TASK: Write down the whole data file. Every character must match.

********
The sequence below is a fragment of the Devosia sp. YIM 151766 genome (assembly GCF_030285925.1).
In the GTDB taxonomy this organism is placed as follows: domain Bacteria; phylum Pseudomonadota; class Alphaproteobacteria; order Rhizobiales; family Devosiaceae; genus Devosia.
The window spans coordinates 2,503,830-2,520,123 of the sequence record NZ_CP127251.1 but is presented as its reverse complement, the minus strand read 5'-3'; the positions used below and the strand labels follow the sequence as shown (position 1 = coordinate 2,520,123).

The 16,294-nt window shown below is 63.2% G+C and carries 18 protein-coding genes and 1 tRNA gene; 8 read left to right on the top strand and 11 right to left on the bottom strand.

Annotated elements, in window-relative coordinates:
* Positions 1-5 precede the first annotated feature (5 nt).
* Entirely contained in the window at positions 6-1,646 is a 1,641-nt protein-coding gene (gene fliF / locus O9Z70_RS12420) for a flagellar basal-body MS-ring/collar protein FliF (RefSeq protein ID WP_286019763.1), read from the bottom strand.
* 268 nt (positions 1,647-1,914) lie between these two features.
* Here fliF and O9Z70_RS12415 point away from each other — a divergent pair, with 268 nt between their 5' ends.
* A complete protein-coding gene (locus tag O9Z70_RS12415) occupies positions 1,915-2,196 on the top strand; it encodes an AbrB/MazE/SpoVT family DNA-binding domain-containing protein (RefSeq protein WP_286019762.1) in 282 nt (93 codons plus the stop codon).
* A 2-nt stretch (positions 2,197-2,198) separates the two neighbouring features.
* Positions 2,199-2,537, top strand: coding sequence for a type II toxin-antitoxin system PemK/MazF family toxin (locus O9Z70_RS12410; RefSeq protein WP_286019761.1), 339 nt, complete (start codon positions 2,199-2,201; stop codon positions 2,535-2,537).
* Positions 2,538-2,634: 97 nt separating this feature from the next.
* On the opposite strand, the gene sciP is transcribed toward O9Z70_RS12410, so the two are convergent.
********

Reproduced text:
The sequence below is a fragment of the Devosia sp. YIM 151766 genome (assembly GCF_030285925.1).
In the GTDB taxonomy this organism is placed as follows: domain Bacteria; phylum Pseudomonadota; class Alphaproteobacteria; order Rhizobiales; family Devosiaceae; genus Devosia.
The window spans coordinates 2,503,830-2,520,123 of the sequence record NZ_CP127251.1 but is presented as its reverse complement, the minus strand read 5'-3'; the positions used below and the strand labels follow the sequence as shown (position 1 = coordinate 2,520,123).

The 16,294-nt window shown below is 63.2% G+C and carries 18 protein-coding genes and 1 tRNA gene; 8 read left to right on the top strand and 11 right to left on the bottom strand.

Annotated elements, in window-relative coordinates:
* Positions 1-5 precede the first annotated feature (5 nt).
* Entirely contained in the window at positions 6-1,646 is a 1,641-nt protein-coding gene (gene fliF / locus O9Z70_RS12420) for a flagellar basal-body MS-ring/collar protein FliF (RefSeq protein ID WP_286019763.1), read from the bottom strand.
* 268 nt (positions 1,647-1,914) lie between these two features.
* Here fliF and O9Z70_RS12415 point away from each other — a divergent pair, with 268 nt between their 5' ends.
* A complete protein-coding gene (locus tag O9Z70_RS12415) occupies positions 1,915-2,196 on the top strand; it encodes an AbrB/MazE/SpoVT family DNA-binding domain-containing protein (RefSeq protein WP_286019762.1) in 282 nt (93 codons plus the stop codon).
* A 2-nt stretch (positions 2,197-2,198) separates the two neighbouring features.
* Positions 2,199-2,537, top strand: coding sequence for a type II toxin-antitoxin system PemK/MazF family toxin (locus O9Z70_RS12410; RefSeq protein WP_286019761.1), 339 nt, complete (start codon positions 2,199-2,201; stop codon positions 2,535-2,537).
* Positions 2,538-2,634: 97 nt separating this feature from the next.
* On the opposite strand, the gene sciP is transcribed toward O9Z70_RS12410, so the two are convergent.